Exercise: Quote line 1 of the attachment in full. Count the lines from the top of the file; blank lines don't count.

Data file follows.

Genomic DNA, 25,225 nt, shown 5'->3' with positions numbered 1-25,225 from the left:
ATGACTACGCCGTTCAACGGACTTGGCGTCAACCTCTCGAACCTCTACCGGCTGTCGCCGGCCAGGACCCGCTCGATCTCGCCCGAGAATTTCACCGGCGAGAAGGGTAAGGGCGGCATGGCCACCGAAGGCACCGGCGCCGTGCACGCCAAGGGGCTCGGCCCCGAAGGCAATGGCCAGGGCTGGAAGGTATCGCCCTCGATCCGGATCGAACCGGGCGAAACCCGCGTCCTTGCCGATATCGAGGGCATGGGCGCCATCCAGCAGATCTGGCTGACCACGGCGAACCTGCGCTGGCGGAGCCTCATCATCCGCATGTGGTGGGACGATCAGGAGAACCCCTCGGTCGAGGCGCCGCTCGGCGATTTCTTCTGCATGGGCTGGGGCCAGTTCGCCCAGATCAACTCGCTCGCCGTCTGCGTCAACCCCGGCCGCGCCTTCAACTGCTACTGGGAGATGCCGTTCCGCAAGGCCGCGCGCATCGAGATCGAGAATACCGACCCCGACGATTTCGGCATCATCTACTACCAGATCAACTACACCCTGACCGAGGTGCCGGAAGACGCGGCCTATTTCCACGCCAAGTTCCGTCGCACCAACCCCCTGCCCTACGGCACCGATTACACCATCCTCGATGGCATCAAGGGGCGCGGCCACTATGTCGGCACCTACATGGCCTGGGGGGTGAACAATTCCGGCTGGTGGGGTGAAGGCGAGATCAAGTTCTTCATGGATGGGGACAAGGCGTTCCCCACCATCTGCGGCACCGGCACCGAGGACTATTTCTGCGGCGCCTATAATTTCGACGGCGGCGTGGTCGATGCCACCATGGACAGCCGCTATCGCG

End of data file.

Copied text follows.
Genomic DNA, 25,225 nt, shown 5'->3' with positions numbered 1-25,225 from the left: